In Tirur, they have rescued 20 goats and eight cows. “It was horrible, the situation we found these cattle in. Many were tied up, just barely keeping their heads above water. They hadn’t eaten in days,” Sally shares. 

Logistical hassles

Jennifer Jacob, Founder of Chennai Adoption Drive, has volunteers across Kerala aiding animal rescue. However, rescue efforts are delayed because of the lack of availability of boats, as most of them are with NDRF. 

“The four boats we have aren’t enough. An organisation called ResQ from Pune is bringing a large vehicle to help rescue cattle and larger animals. But boats are necessary to get into the waterlogged areas," she argues. 

Jennifer explains that the most number of deaths are from Idukki district but in areas such as Chengannur, the cases are piling. 

"Most of these animals have been left behind on their terraces by owners who have had to flee. It is a dicey situation where they had no other choice," she says. 

Nishanth, an animal rescuer from Chennai, and his group of volunteers have been in Idukki district since Thursday. However, they realised that the entire area was under the control of the Army and rescues would be impossible to conduct with people still trapped in buildings at that point. 

"We then moved down to Kottayam where a breeder called us and said that 18 dogs were trapped in her backyard in cages. There was 10 feet of water there. This was a highly challenging rescue and we had to take boats into the house to bring the animals out," he explains. 

The rescuers have taken life jackets, ropes, medicine and food for animals. 

"We have now moved to Chengannur which is very badly affected. We have been going around rescuing whichever animals we see on the way. Just today, we rescued 50 animals. The problem is that these animals are so stressed that they won't even eat. The next step will be to make sure they get some nutrition," he explains. 

Some silver lining

In a time where animal rescuers have horror stories of the conditions they have found animals in, there are a few positive examples as well. 

For instance, Dr Suranjana talks about a family which refused to leave without their seven cows. “They lost about 50 acres of land in the flood. But thankfully, they had a car and also herded their cows to safety and now all of them have reached the relief camp here in Bylakuppe,” she says. 

Sally recounts a heartening sight from Karulai, one of the tribal settlements where they went to for rescue. “We found 50-60 dogs there but not one of them was tied up or caged. The water had not entered the homes yet, but was gushing dangerously. They were distressed but were at least free to fight for survival,” Sally says.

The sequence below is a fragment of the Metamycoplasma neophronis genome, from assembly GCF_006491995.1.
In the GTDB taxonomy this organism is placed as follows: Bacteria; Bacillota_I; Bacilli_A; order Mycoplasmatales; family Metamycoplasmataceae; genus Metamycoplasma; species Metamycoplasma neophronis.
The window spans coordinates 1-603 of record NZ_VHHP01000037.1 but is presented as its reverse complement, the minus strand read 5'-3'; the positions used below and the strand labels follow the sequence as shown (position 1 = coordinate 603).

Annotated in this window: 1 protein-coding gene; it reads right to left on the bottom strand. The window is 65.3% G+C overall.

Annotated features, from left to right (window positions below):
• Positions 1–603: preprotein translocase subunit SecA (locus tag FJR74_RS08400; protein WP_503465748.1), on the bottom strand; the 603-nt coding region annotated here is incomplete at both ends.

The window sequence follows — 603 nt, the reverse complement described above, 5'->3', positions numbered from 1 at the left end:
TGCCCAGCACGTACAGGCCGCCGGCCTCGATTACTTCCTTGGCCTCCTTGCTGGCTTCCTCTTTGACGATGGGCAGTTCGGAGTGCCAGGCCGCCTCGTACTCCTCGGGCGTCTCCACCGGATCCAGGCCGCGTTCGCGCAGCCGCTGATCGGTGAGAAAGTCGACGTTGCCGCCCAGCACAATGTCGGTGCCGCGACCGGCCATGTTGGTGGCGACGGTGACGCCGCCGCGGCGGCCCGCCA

There are also news reports of a woman, Sunitha, in Thrissur, who sent rescue officials back unless they allowed her to take her 25 dogs with her. She ultimately got in touch with HSI and was rescued along with her dogs. 

What you can do to help

Many of these organisations and individuals are working round the clock in adverse conditions to rescue animals. And they need help with rehabilitating and sustaining them. Here’s how you can help. 

To contribute to HSI go to www.supporthsi.in

The account details for Dr Satheesh are: 

AC No -002010 00100 5409 


Bank - Sulthan Bathery Co-operative Urban Bank 

Name- Dr Satheesh kumar 

You can donate monetarily to help animals in Kerala and Kodagu by donating to CUPA as well. Go to http://cupabangalore.org/donate-now/ . Also drop an e-mail to communications@cupaindia.org and specify that the donation is for flood relief. 

There are three collection centres as well if you would like to donate in kind. Addresses are: 

CUPA Admin Office Kensington Apartments,

Flat D, Ground Floor, 

18/1 Ulsoor Main Road, 

Ulsoor, Bengaluru - 560 008 

(Mon to Sat, 10:00 am to 6.30 pm) 

Ph: +91 80 22947317 

CUPA Trauma & Rescue Centre KVAFSU,

Veterinary College Campus, Bellary Road, 

Hebbal Bengaluru - 560024 (Mon – Sun, 9:30 am to 5:30 pm) 

Ph: +91 80 22947300/301  

Woof Wagon Clinic

#361, 3rd Stage, Kautilya Swimming Pool Road, 

Dattagalli, Mysuru -570022 

Ph: +91 97414 58583 

You can also fill this Google form and request rescue if you know of stranded animals.